I don’t know about y’all, but I’m extremely glad this year is over. 2022 may well go down as the most challenging of my life, and since we’re still living through the aftershocks of a global pandemic, I doubt I’m alone.
With all this going on, you’d be forgiven for missing out on some of the year’s best music. I gathered together five of my favorite releases that might’ve slipped past you. I hope you find something that moves you and here’s to 2023.
Jacob Banks - “Lies About the War”
There’s something about a really, really great soul record that can just get under your skin in the best way possible. That’s the case with Jacob Banks’ sophomore album, “Lies About the War,” which finds the Nigerian-born, UK-based artist digging into his own life story for musical inspiration.
The album is an artful blend of soul and gospel with elements of folk and electronic and by releasing it on his own label, Banks ensured the final product is exactly what he wants to be. Tracks like opener “Just When I Thought,” is one of the year’s best album kick-offs, while “By Design (Evel Knievel)” channels classic soul masters from decades past.
Denzel Curry - “Melt My Eyez See Your Future” (The Extended Edition)
Rap music often sounds the best during the summer, but Denzel Curry’s fifth album shines for a different reason - the way it captures the beauty and wistfulness of the season. As a rule, Curry is allergic to all things saccharine, which is all to the good - the album evokes every aspect of the perfect summer day without clobbering the listener over the head with vibes.
Speaking of atmosphere, Curry carefully selects his guests and all shine - pianist Robert Glasper is a wonderful addition to “Melt Session #1” and Rico Nasty and JID (who both released stellar albums this year) both go for show-stealing on “Ain’t No Way.” You definitely want to check out the extended version of the album, which goes beyond just providing a look behind the creative curtain and creates a vibrant, jazz-drenched feel.
Gang of Youths - “angel in realtime.”
For Dave Le’aupepe, the lead singer and songwriter of Australia’s Gang of Youths, the illness and death of his father provided an opportunity to grapple with mortality, secrets and what it means to be a member of a family.
That’s an awful lot to squeeze into one album, and “angel in realtime.” is brimming with musical and lyrical ideas. Not every one succeeds, but I love the album for its brash attempts and quiet introspection. “brothers,” one of the year’s most devastating songs, reveals that Le’aupepe’s father had secret children that thought he was already dead, and “the man himself” is a rousing sonic builder that doubles at one of the most honest explorations of grief you’re likely to find on a rock record.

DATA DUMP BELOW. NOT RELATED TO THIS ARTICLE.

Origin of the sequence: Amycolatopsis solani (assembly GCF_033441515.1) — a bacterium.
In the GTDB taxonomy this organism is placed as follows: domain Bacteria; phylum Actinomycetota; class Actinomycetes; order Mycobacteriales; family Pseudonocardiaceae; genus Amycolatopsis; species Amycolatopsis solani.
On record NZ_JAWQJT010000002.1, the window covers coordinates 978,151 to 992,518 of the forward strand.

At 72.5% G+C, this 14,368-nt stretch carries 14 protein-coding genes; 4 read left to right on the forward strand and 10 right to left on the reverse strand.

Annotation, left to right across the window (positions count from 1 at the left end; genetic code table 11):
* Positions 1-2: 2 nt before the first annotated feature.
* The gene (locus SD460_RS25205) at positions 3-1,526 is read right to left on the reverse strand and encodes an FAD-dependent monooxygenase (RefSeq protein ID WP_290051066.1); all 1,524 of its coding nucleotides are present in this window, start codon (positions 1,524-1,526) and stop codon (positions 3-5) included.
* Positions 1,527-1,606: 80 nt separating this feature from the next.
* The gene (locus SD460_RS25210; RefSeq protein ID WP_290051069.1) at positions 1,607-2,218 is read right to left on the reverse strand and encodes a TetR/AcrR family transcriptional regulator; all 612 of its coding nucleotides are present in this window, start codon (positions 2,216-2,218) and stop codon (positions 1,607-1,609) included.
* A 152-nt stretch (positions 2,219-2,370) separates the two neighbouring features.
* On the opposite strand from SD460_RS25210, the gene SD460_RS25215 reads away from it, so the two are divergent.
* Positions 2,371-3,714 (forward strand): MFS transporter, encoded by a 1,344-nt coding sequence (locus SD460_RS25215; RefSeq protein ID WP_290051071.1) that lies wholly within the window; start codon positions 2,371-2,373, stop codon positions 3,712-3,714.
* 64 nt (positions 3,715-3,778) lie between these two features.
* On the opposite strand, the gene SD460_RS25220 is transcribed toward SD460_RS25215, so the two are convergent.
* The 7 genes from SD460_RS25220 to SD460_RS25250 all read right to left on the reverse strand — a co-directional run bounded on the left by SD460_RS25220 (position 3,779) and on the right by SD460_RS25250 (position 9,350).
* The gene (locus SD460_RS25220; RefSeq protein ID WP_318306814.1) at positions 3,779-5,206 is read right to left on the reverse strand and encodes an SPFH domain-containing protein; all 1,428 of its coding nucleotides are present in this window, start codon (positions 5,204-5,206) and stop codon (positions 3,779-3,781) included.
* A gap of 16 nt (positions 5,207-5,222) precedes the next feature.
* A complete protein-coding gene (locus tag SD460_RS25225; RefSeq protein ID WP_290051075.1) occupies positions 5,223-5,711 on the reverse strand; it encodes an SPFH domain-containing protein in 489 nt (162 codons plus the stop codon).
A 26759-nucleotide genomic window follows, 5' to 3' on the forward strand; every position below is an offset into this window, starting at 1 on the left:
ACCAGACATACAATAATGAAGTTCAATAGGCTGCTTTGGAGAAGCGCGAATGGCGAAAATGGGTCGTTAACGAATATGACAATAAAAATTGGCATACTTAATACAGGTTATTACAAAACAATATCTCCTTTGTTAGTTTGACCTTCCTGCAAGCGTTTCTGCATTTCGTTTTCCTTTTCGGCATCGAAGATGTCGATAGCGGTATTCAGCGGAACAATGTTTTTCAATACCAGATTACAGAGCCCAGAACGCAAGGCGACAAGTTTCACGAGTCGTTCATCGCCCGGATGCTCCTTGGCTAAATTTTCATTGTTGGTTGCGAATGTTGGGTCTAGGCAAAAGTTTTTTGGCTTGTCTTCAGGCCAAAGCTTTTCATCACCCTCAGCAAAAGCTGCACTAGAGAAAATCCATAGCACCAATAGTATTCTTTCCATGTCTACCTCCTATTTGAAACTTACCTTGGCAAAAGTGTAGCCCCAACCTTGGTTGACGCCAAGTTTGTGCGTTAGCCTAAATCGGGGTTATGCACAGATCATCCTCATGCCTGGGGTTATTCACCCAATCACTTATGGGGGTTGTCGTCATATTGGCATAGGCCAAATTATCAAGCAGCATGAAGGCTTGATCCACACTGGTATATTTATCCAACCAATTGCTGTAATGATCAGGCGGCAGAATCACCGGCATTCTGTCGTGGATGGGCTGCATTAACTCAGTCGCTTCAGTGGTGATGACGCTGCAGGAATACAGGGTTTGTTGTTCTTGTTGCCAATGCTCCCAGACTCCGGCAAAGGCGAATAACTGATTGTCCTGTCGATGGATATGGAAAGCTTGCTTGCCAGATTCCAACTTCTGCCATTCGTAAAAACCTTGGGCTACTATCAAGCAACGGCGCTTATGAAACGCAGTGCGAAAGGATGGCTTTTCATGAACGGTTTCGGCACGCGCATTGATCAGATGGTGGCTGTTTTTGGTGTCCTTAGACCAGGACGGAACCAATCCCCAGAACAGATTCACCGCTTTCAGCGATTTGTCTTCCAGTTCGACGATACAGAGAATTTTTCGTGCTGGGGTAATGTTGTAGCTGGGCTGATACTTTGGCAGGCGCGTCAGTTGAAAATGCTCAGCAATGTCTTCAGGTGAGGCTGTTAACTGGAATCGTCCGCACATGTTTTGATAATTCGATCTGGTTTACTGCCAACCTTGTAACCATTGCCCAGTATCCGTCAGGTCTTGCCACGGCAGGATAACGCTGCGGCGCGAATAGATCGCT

A monument to a life and the cathartic power of music, this album truly did the most. And that’s the best.
Carly Rae Jepsen - “The Loneliest Time”
Let the record show, Carly Rae Jepsen had already announced the release date of her fifth album and then Taylor Swift had to come in and just totally stomp all over everything by releasing her record on the same day. Even if Swift got all the shine, in my opinion, Jepsen made the superior album.
For “The Loneliest Time,” Jepsen jettisoned much of her lyrical focus on the transformative power of love (much, not all) and instead delves into heartbreak, finding oneself and the solace of the dancefloor. Highlights include “Western Wind,” a sun-soaked California dreamscape, and “Go Find Yourself or Whatever.” But save a shout for the best disco song of the year, the Rufus Wainwright-featuring title track.
Wild Pink - “ILYSM”
The pervasiveness of cancer in our world could possibly inure a person to the impact that receiving a positive diagnosis must have. When John Ross, lead singer of New York’s Wild Pink, received his diagnosis at 34, it’s difficult to imagine what that must’ve been like. But, in a way, you don’t need to imagine - it is all over the band’s latest album.
Like most of the writers on this list, Ross doesn’t deal in the traditional or expected. His pen is as sharp as ever, and he finds sometimes jarring, sometimes breathtaking ways to take the listener along on his winding road. He can be bitter and sardonic, like on “Oversharers Anonymous,” and expansive and loving, as heard on “Hold My Hand.”
In charting his story, Ross set an example for everyone who is struggling. Which, let’s face it, feels like is everybody.
Clarke Reader’s column on culture appears on a weekly basis. He can be reached at Clarke.Reader@hotmail.com.